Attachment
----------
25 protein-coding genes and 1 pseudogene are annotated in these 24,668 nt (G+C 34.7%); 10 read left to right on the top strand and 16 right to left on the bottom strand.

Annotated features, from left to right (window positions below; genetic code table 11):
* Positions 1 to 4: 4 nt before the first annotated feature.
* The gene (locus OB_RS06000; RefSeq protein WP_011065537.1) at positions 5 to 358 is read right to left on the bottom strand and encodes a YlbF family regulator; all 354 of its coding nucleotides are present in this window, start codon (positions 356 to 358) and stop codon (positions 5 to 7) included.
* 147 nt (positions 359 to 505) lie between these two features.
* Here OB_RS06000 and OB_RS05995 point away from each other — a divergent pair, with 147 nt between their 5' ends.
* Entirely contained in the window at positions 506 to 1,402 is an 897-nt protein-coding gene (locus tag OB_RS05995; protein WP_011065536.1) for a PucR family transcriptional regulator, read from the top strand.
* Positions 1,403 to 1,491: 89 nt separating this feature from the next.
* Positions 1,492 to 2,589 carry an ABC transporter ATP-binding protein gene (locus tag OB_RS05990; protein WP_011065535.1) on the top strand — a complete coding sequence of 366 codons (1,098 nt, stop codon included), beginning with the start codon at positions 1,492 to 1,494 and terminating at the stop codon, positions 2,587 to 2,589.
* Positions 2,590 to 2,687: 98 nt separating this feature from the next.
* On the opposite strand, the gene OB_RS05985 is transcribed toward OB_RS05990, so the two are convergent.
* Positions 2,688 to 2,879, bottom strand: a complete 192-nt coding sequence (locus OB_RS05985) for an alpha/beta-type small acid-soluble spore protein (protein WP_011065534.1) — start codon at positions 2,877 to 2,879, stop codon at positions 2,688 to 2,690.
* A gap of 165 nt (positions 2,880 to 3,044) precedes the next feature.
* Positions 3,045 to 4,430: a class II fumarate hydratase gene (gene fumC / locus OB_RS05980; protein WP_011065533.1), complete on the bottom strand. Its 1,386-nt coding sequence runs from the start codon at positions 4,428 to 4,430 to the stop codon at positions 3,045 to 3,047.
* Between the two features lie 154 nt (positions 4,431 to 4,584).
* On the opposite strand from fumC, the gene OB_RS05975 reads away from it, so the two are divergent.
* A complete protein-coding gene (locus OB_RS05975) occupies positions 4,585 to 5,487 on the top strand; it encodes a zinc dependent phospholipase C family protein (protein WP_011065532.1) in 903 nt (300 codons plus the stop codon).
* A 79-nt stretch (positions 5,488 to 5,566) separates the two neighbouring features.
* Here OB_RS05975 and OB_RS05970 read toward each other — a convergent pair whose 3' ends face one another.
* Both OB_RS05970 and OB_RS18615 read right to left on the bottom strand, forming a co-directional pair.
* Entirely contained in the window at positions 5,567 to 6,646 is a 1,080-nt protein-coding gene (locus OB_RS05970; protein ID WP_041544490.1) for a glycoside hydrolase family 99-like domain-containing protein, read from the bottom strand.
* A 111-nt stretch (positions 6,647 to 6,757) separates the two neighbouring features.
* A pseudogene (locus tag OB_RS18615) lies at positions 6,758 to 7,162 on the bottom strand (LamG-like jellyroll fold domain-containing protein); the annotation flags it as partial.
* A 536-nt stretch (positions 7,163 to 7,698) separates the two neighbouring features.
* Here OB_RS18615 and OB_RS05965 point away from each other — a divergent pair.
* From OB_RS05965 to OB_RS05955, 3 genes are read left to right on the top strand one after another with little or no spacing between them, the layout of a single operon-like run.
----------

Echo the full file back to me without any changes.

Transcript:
25 protein-coding genes and 1 pseudogene are annotated in these 24,668 nt (G+C 34.7%); 10 read left to right on the top strand and 16 right to left on the bottom strand.

Annotated features, from left to right (window positions below; genetic code table 11):
* Positions 1 to 4: 4 nt before the first annotated feature.
* The gene (locus OB_RS06000; RefSeq protein WP_011065537.1) at positions 5 to 358 is read right to left on the bottom strand and encodes a YlbF family regulator; all 354 of its coding nucleotides are present in this window, start codon (positions 356 to 358) and stop codon (positions 5 to 7) included.
* 147 nt (positions 359 to 505) lie between these two features.
* Here OB_RS06000 and OB_RS05995 point away from each other — a divergent pair, with 147 nt between their 5' ends.
* Entirely contained in the window at positions 506 to 1,402 is an 897-nt protein-coding gene (locus tag OB_RS05995; protein WP_011065536.1) for a PucR family transcriptional regulator, read from the top strand.
* Positions 1,403 to 1,491: 89 nt separating this feature from the next.
* Positions 1,492 to 2,589 carry an ABC transporter ATP-binding protein gene (locus tag OB_RS05990; protein WP_011065535.1) on the top strand — a complete coding sequence of 366 codons (1,098 nt, stop codon included), beginning with the start codon at positions 1,492 to 1,494 and terminating at the stop codon, positions 2,587 to 2,589.
* Positions 2,590 to 2,687: 98 nt separating this feature from the next.
* On the opposite strand, the gene OB_RS05985 is transcribed toward OB_RS05990, so the two are convergent.
* Positions 2,688 to 2,879, bottom strand: a complete 192-nt coding sequence (locus OB_RS05985) for an alpha/beta-type small acid-soluble spore protein (protein WP_011065534.1) — start codon at positions 2,877 to 2,879, stop codon at positions 2,688 to 2,690.
* A gap of 165 nt (positions 2,880 to 3,044) precedes the next feature.
* Positions 3,045 to 4,430: a class II fumarate hydratase gene (gene fumC / locus OB_RS05980; protein WP_011065533.1), complete on the bottom strand. Its 1,386-nt coding sequence runs from the start codon at positions 4,428 to 4,430 to the stop codon at positions 3,045 to 3,047.
* Between the two features lie 154 nt (positions 4,431 to 4,584).
* On the opposite strand from fumC, the gene OB_RS05975 reads away from it, so the two are divergent.
* A complete protein-coding gene (locus OB_RS05975) occupies positions 4,585 to 5,487 on the top strand; it encodes a zinc dependent phospholipase C family protein (protein WP_011065532.1) in 903 nt (300 codons plus the stop codon).
* A 79-nt stretch (positions 5,488 to 5,566) separates the two neighbouring features.
* Here OB_RS05975 and OB_RS05970 read toward each other — a convergent pair whose 3' ends face one another.
* Both OB_RS05970 and OB_RS18615 read right to left on the bottom strand, forming a co-directional pair.
* Entirely contained in the window at positions 5,567 to 6,646 is a 1,080-nt protein-coding gene (locus OB_RS05970; protein ID WP_041544490.1) for a glycoside hydrolase family 99-like domain-containing protein, read from the bottom strand.
* A 111-nt stretch (positions 6,647 to 6,757) separates the two neighbouring features.
* A pseudogene (locus tag OB_RS18615) lies at positions 6,758 to 7,162 on the bottom strand (LamG-like jellyroll fold domain-containing protein); the annotation flags it as partial.
* A 536-nt stretch (positions 7,163 to 7,698) separates the two neighbouring features.
* Here OB_RS18615 and OB_RS05965 point away from each other — a divergent pair.
* From OB_RS05965 to OB_RS05955, 3 genes are read left to right on the top strand one after another with little or no spacing between them, the layout of a single operon-like run.